FIA presidential hopeful Ari Vatanen will unveil his 'cabinet' of supporters later this week, AUTOSPORT has learned.
The former world rally champion is fighting with Jean Todt for the top position within motor racing's governing body, and is set to move his campaign up a gear in the next few days by announcing the key figures backing his bid.
Although no details have been revealed about who will take key positions within his presidential team, it is expected that his cabinet will include the head of the German ADAC federation's Hermann Tomczyk.
Vatanen is currently in South America, and has already attended two grands prix to speak to key figures about his plans for the future should he be elected.
And although F1 teams have no say in the outcome of the election, Vatanen has said he is encouraged by the early feedback he has got - but is not wasting too much time thinking about how things stand right now.
"I limit myself to the task at hand – not trying to figure out how many eggs I have got in the basket," Vatanen told AUTOSPORT. "They will not hatch before October 23, and it is a secret hatching – so why waste energy on something like that. I don't know what is going to happen then.
"Of course, people have aspirations and in all modesty, I feel that most of those aspirations for a new start are channelled through me and my team. That is all I can say.
"It not against Jean, it is not against anybody. That is just what I feel. How much of that that will be translated into votes on D-day remains to be seen, but I have never been worried about that. In the end itself, every second of this is worthwhile."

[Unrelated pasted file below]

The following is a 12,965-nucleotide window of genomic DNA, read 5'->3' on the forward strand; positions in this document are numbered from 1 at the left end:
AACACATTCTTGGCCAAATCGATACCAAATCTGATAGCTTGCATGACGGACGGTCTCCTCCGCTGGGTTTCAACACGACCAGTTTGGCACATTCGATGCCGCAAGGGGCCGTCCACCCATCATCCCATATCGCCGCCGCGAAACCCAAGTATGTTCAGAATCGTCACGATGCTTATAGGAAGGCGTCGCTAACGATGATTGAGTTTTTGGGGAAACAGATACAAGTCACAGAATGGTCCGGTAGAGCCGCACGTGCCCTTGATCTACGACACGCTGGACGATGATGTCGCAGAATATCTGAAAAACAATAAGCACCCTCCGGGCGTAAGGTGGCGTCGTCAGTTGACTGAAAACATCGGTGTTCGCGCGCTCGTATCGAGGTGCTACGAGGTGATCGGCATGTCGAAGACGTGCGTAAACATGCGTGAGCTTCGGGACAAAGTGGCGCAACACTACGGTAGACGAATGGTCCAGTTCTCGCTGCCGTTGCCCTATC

Although the early days of the election battle were clouded by controversy after Vatanen claimed that the FIA was helping fund Todt's campaign, he insists his comments were never intended as a criticism, and that his comments were taken out of context.
"I learned my lesson," he explained. "I never said one word negative about Jean, and not one word negative about Max. In my track record in public life over 30 years I never criticised people personally. But I may make a mistake, and if I do then please forgive me if I do something wrong.
"In my years in the European parliament I could not say the truth about my colleagues, so I said nothing – and I did not criticise them. Never. It is not my style.
"But it is also my role to also point out what kind of practices may go on. But I may have made a mistake, and people focused on one single comment and interpreted what I said about the FIA working as the FIA, and were our positions equal. That was all I said."